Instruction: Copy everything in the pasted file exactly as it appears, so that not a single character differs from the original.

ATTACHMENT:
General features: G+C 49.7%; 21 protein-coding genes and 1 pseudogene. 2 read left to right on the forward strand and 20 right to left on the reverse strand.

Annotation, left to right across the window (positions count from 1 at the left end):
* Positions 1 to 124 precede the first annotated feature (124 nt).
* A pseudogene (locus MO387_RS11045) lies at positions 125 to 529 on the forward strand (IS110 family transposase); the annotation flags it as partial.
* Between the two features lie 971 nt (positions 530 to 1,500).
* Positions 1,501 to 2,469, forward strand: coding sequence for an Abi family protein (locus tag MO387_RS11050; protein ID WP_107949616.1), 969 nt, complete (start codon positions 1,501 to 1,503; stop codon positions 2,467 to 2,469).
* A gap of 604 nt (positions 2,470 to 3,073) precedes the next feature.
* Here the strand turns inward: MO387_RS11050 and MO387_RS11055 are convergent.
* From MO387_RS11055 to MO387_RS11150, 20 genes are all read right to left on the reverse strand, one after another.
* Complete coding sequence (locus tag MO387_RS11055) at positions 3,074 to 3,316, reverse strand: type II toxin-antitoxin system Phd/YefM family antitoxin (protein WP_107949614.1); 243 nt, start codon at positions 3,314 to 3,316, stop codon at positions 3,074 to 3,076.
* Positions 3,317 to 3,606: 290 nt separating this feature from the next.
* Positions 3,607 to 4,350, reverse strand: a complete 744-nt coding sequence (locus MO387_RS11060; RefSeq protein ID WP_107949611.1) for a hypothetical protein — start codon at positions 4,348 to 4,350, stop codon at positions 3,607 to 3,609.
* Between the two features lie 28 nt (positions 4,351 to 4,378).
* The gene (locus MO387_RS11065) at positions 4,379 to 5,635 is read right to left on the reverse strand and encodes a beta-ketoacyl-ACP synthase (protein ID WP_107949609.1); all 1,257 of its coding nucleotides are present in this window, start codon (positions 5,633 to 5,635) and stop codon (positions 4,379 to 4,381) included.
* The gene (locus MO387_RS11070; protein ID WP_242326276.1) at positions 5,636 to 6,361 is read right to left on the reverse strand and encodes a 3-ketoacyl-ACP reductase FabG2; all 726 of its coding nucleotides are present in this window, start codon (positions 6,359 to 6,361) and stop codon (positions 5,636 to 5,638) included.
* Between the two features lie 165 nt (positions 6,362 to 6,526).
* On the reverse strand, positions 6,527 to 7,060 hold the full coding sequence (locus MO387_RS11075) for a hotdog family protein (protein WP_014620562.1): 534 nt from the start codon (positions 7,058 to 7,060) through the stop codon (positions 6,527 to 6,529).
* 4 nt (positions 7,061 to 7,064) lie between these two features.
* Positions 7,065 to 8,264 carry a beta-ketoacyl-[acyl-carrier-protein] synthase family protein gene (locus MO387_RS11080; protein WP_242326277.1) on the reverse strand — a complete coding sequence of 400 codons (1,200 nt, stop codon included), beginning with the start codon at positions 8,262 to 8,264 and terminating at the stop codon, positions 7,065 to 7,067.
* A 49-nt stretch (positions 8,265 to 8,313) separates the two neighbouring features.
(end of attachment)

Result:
General features: G+C 49.7%; 21 protein-coding genes and 1 pseudogene. 2 read left to right on the forward strand and 20 right to left on the reverse strand.

Annotation, left to right across the window (positions count from 1 at the left end):
* Positions 1 to 124 precede the first annotated feature (124 nt).
* A pseudogene (locus MO387_RS11045) lies at positions 125 to 529 on the forward strand (IS110 family transposase); the annotation flags it as partial.
* Between the two features lie 971 nt (positions 530 to 1,500).
* Positions 1,501 to 2,469, forward strand: coding sequence for an Abi family protein (locus tag MO387_RS11050; protein ID WP_107949616.1), 969 nt, complete (start codon positions 1,501 to 1,503; stop codon positions 2,467 to 2,469).
* A gap of 604 nt (positions 2,470 to 3,073) precedes the next feature.
* Here the strand turns inward: MO387_RS11050 and MO387_RS11055 are convergent.
* From MO387_RS11055 to MO387_RS11150, 20 genes are all read right to left on the reverse strand, one after another.
* Complete coding sequence (locus tag MO387_RS11055) at positions 3,074 to 3,316, reverse strand: type II toxin-antitoxin system Phd/YefM family antitoxin (protein WP_107949614.1); 243 nt, start codon at positions 3,314 to 3,316, stop codon at positions 3,074 to 3,076.
* Positions 3,317 to 3,606: 290 nt separating this feature from the next.
* Positions 3,607 to 4,350, reverse strand: a complete 744-nt coding sequence (locus MO387_RS11060; RefSeq protein ID WP_107949611.1) for a hypothetical protein — start codon at positions 4,348 to 4,350, stop codon at positions 3,607 to 3,609.
* Between the two features lie 28 nt (positions 4,351 to 4,378).
* The gene (locus MO387_RS11065) at positions 4,379 to 5,635 is read right to left on the reverse strand and encodes a beta-ketoacyl-ACP synthase (protein ID WP_107949609.1); all 1,257 of its coding nucleotides are present in this window, start codon (positions 5,633 to 5,635) and stop codon (positions 4,379 to 4,381) included.
* The gene (locus MO387_RS11070; protein ID WP_242326276.1) at positions 5,636 to 6,361 is read right to left on the reverse strand and encodes a 3-ketoacyl-ACP reductase FabG2; all 726 of its coding nucleotides are present in this window, start codon (positions 6,359 to 6,361) and stop codon (positions 5,636 to 5,638) included.
* Between the two features lie 165 nt (positions 6,362 to 6,526).
* On the reverse strand, positions 6,527 to 7,060 hold the full coding sequence (locus MO387_RS11075) for a hotdog family protein (protein WP_014620562.1): 534 nt from the start codon (positions 7,058 to 7,060) through the stop codon (positions 6,527 to 6,529).
* 4 nt (positions 7,061 to 7,064) lie between these two features.
* Positions 7,065 to 8,264 carry a beta-ketoacyl-[acyl-carrier-protein] synthase family protein gene (locus MO387_RS11080; protein WP_242326277.1) on the reverse strand — a complete coding sequence of 400 codons (1,200 nt, stop codon included), beginning with the start codon at positions 8,262 to 8,264 and terminating at the stop codon, positions 7,065 to 7,067.
* A 49-nt stretch (positions 8,265 to 8,313) separates the two neighbouring features.